While looking at new countertops in 2019, you’ll probably stumble across more surface finishes then the standard polished as there are a variety of countertop finishes such as: honed, polished, and raw. Although each countertop line may call these finishes different things, they are for the most part, very similar across countertop brands.
In this post we will go over the two most popular choices in countertop finishes, both honed and polished.
First up is a polished surface; this particular finish is the standard of quartz countertops. Polished surfaces tend to be more popular due to their easy maintenance and glossy top that reflects light in a flattering way.
Since a polished surface is so smooth, they’re easy to clean up when cooking in the kitchen. Another benefit to the glossy finish is lighting from overhead can bounce off of the countertop and help make a space look larger than it really is while also lightening up the room.
Next up is the honed finish, a treated surface that creates a matte look on the countertop. Although this finish has been around for a while, it still isn’t as popular or as well known as a polished surface.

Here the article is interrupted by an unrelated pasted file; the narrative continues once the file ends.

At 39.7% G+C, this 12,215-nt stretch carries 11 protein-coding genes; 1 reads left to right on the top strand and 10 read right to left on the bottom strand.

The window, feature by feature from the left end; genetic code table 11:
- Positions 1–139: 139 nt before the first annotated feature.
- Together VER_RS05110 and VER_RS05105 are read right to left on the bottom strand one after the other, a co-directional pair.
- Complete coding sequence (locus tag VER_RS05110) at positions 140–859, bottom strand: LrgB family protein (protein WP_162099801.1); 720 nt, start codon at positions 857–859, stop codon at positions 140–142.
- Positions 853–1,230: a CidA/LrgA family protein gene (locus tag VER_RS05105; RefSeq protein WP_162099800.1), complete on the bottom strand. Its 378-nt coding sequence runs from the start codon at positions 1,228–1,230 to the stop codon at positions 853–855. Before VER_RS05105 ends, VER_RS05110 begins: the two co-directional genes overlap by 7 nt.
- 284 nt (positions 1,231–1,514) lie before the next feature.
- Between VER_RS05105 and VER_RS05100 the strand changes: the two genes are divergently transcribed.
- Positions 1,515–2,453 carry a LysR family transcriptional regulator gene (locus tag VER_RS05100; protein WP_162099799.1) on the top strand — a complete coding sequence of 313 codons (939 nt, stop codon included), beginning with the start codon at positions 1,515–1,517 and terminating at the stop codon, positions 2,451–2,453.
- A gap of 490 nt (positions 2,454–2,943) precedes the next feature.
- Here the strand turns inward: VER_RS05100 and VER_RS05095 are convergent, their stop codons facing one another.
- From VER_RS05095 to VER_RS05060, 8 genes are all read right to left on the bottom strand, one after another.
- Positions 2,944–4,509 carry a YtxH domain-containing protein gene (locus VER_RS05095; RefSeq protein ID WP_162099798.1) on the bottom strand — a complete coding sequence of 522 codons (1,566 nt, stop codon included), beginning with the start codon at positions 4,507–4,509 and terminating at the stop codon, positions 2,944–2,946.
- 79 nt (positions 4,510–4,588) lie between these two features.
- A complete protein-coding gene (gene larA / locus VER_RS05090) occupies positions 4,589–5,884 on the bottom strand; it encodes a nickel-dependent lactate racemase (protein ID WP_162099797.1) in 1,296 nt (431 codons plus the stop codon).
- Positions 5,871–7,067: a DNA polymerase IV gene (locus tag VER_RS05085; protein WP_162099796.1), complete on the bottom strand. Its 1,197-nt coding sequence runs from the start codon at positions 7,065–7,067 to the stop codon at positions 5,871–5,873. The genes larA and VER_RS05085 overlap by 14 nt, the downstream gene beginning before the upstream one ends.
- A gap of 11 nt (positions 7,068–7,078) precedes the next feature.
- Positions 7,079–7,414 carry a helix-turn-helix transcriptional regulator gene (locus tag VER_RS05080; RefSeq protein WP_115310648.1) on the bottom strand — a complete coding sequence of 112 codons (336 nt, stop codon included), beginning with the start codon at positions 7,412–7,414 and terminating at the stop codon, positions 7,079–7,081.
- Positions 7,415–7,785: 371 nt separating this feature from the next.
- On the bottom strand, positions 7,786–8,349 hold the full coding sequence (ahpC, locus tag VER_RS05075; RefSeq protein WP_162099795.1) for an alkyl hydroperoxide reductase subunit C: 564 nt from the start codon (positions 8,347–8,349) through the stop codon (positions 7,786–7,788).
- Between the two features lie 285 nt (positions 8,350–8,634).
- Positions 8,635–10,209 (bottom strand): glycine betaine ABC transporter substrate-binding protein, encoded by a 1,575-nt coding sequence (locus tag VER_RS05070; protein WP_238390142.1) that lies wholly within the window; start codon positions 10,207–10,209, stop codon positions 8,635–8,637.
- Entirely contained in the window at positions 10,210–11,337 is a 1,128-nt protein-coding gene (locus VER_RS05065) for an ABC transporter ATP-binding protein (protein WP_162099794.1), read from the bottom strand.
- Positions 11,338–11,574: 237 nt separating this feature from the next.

Honed surfaces do have a little bit more daily maintenance, especially if you cook in the kitchen more and tend to use a variety of oils. Hand prints and various marks tend to be more noticeable due to the surface treatment of making the countertop matte. Although this might make you rethink getting a honed surface; just a quick daily cleaning of Windex with a soft cloth will clean the countertop no problem.
Honed surfaces will not reflect overhead lighting as much as a polished surface. In some cases, especially in a large space, that can be beneficial as you don’t need light reflection to help open up the room.
There’s always something new to learn about what surface is appropriate for a dream space but hopefully this blog post has covered some of the basics and perhaps even inspired your next design decision! To view additional pictures of these projects, please visit our remodel project gallery by clicking here.
Written by: Marnie Knouse, AKB Chicago Project Coordinator